“I’m not sure how Facebook and the Diem Association could have addressed ‘every legitimate concern’ whenever there’s overarching regulatory uncertainty that permeates many facets of the crypto space,” Rep. Warren Davidson (Ohio), the top Republican on the House Financial Services Committee’s financial technology task force, said in a statement referring to the Facebook blog post.

His concerns are echoed on the other side of the aisle as well.

“Facebook may have rebranded their project with a new name, but they have done nothing to address the major privacy, national security, consumer protection, and monetary policy concerns about the project that I and other Members of the Financial Services Committee have raised,” said Rep. Maxine Waters (D-Calif.), chairwoman of the House Financial Services Committee, which hauled in Facebook chief executive Mark Zuckerberg and Marcus to testify on Libra in 2019, and has been one of the project’s most vocal and powerful detractors on Capitol Hill.

Treasury Department officials are leading a review about Diem that encompasses emerging stablecoins more generally, a matter that has risen to “the very highest levels” of the department, the two people familiar with the matter said. The review is expected to conclude in a matter of weeks. It includes a host of federal regulatory agencies and has the potential to make or break Facebook’s stablecoin and others.

One concern that has emerged is whether the new payment systems create a financial hazard by allowing private companies to establish a de facto pool of mutual funds, people familiar with the matter said. During the 2008 financial crisis, regulators discovered that money market funds — intended as safe and highly liquid places for investors to park their money — were in fact subject to intense swings in volatility, even while regulated by the Securities and Exchange Commission.

That’s because when there is a financial panic, such as during the financial crisis or the early days of the coronavirus pandemic, people can rush to liquidate all of their investments in things like money market funds, effectively creating a digital bank run. During these past crises, the government has stepped in to provide assurances that it will not allow money market funds to collapse, creating a sort of moral hazard that allows investors to know they have de facto government protection.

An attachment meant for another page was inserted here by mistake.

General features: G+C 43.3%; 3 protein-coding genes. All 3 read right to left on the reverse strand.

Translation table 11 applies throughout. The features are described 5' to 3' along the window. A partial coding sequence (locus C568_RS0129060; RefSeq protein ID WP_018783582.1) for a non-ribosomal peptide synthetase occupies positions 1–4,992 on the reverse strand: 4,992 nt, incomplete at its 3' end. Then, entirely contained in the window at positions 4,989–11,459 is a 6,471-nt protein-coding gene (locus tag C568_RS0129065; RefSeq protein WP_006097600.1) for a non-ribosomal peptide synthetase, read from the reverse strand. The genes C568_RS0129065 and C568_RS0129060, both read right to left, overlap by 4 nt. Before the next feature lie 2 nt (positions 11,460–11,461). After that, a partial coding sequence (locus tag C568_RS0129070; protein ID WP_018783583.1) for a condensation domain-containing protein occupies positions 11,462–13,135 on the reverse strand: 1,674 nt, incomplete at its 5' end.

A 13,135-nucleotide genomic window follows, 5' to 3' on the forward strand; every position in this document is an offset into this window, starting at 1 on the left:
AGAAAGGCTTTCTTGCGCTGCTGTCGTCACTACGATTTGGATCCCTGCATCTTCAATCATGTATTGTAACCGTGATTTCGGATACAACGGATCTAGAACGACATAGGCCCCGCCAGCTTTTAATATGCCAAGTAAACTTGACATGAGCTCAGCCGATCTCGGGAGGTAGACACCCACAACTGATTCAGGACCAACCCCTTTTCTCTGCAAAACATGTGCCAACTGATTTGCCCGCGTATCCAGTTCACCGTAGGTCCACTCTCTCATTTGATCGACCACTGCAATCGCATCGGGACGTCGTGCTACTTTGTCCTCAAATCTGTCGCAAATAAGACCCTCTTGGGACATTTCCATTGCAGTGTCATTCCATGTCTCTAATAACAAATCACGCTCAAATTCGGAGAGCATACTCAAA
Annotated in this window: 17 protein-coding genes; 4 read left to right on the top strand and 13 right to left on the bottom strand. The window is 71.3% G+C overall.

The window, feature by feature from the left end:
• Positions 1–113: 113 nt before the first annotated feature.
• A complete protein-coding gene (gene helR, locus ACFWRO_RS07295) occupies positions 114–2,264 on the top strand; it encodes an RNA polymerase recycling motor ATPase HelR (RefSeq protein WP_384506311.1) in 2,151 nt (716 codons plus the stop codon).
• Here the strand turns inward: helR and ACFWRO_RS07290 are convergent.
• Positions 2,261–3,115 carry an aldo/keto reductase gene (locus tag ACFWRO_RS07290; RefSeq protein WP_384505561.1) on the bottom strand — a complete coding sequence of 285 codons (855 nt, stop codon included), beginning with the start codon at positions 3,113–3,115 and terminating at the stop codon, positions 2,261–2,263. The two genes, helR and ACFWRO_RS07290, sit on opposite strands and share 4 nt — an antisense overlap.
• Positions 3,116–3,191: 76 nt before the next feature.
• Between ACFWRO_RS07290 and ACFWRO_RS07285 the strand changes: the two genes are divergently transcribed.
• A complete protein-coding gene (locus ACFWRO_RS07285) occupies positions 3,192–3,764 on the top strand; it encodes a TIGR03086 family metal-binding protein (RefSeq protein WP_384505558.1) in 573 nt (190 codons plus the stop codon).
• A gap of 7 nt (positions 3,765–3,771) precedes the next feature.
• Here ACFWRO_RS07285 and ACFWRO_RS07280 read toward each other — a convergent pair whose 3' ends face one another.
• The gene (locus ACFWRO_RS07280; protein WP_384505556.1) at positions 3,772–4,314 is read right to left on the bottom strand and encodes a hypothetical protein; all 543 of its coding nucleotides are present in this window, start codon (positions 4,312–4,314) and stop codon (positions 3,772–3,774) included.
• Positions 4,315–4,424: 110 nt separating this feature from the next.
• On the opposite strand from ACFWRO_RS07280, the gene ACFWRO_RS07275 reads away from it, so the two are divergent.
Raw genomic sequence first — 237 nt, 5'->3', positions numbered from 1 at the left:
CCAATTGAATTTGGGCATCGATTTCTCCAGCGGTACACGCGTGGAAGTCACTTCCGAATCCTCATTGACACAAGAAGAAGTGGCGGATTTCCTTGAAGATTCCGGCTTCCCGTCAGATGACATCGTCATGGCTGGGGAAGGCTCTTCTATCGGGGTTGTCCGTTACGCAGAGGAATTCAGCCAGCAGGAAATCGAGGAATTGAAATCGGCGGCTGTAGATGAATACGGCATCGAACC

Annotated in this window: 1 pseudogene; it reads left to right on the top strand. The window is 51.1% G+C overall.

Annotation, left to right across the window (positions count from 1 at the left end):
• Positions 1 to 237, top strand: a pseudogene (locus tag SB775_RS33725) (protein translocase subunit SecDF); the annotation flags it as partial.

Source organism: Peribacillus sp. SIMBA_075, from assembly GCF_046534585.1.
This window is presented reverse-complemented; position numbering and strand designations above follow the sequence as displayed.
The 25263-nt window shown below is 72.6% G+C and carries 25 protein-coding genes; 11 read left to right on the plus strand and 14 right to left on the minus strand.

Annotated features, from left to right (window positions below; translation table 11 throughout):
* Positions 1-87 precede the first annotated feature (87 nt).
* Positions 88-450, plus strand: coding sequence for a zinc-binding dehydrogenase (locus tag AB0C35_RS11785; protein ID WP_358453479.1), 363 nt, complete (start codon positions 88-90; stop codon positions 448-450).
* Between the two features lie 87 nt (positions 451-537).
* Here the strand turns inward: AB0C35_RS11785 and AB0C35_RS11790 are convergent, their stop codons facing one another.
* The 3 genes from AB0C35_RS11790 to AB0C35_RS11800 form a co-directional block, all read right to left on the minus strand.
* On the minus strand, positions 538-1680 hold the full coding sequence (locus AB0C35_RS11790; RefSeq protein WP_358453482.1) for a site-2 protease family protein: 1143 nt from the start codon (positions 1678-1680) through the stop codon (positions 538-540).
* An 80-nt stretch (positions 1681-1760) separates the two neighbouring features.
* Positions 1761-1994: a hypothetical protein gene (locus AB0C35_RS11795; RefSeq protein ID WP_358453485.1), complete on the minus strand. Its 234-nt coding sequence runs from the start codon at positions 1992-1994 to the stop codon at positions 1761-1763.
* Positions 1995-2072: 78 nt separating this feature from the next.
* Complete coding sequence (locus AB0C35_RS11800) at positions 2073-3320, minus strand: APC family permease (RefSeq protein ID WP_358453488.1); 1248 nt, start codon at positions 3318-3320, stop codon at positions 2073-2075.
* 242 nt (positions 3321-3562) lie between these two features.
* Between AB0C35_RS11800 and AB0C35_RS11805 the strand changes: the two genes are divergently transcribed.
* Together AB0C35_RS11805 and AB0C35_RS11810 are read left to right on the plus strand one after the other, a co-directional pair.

If there was a similar mass withdrawal of a digital currency that has ties to Facebook and regulators fear could lead to an economic crash, they could be faced with a perilous decision about whether to bail out people associated with Diem, the people said. While Diem emphasizes it will be used to process new payments, which would place it outside the reach of financial regulators, officials fear it may pose risks to the financial system similar to banks if billions of people use the new coin as a place to park their money.

“This is the big concern of Treasury: That, suddenly, after all the lessons we learned from the financial crisis about money market mutual funds, Facebook would potentially create a gigantic one — with less regulation,” one person briefed on the matter by U.S. officials said.

A previous concern with the Facebook-backed crypto-project — the potential for money laundering — is currently less of a risk because transactions will not be anonymous under the revised project now being reviewed, one of the people said.

In an interview, Marcus emphasized how both Facebook and the Diem Association had worked hard to win over regulators to prove that the cryptocurrency project could be stable and safe — and to demonstrate that it could be independent of Facebook. He said the company had been heads down for two years, and it was time to resurface.

“In the absence of us out there talking, a lot of the narrative was being filled by other folks. Now we’re back, reaffirming our passion and mostly meeting regulators, sharing our intentions,” he said.

He acknowledged Facebook’s trust deficit with the public, but said that the company should be given a fair shake.

Cristiano Lima contributed to this report.